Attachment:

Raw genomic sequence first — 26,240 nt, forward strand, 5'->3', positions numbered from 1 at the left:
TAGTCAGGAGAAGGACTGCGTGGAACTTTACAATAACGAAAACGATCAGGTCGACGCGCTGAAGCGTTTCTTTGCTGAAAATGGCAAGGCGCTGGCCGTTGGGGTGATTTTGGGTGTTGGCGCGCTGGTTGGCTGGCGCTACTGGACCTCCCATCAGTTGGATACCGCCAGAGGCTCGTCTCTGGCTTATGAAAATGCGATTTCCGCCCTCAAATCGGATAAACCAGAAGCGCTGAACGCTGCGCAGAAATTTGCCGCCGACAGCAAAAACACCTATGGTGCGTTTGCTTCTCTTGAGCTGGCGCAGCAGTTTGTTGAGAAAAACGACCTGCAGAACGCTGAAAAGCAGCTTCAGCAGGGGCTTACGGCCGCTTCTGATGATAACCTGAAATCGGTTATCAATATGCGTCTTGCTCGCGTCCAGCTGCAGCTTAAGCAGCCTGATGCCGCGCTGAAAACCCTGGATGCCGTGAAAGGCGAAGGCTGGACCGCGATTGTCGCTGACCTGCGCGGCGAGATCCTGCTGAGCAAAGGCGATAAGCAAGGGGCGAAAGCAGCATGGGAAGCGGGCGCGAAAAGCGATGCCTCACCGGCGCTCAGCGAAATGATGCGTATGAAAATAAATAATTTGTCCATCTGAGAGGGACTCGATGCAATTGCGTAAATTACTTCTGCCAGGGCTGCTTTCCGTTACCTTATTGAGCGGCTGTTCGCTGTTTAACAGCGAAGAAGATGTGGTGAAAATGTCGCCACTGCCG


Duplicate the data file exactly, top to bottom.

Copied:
Raw genomic sequence first — 26,240 nt, forward strand, 5'->3', positions numbered from 1 at the left:
TAGTCAGGAGAAGGACTGCGTGGAACTTTACAATAACGAAAACGATCAGGTCGACGCGCTGAAGCGTTTCTTTGCTGAAAATGGCAAGGCGCTGGCCGTTGGGGTGATTTTGGGTGTTGGCGCGCTGGTTGGCTGGCGCTACTGGACCTCCCATCAGTTGGATACCGCCAGAGGCTCGTCTCTGGCTTATGAAAATGCGATTTCCGCCCTCAAATCGGATAAACCAGAAGCGCTGAACGCTGCGCAGAAATTTGCCGCCGACAGCAAAAACACCTATGGTGCGTTTGCTTCTCTTGAGCTGGCGCAGCAGTTTGTTGAGAAAAACGACCTGCAGAACGCTGAAAAGCAGCTTCAGCAGGGGCTTACGGCCGCTTCTGATGATAACCTGAAATCGGTTATCAATATGCGTCTTGCTCGCGTCCAGCTGCAGCTTAAGCAGCCTGATGCCGCGCTGAAAACCCTGGATGCCGTGAAAGGCGAAGGCTGGACCGCGATTGTCGCTGACCTGCGCGGCGAGATCCTGCTGAGCAAAGGCGATAAGCAAGGGGCGAAAGCAGCATGGGAAGCGGGCGCGAAAAGCGATGCCTCACCGGCGCTCAGCGAAATGATGCGTATGAAAATAAATAATTTGTCCATCTGAGAGGGACTCGATGCAATTGCGTAAATTACTTCTGCCAGGGCTGCTTTCCGTTACCTTATTGAGCGGCTGTTCGCTGTTTAACAGCGAAGAAGATGTGGTGAAAATGTCGCCACTGCCG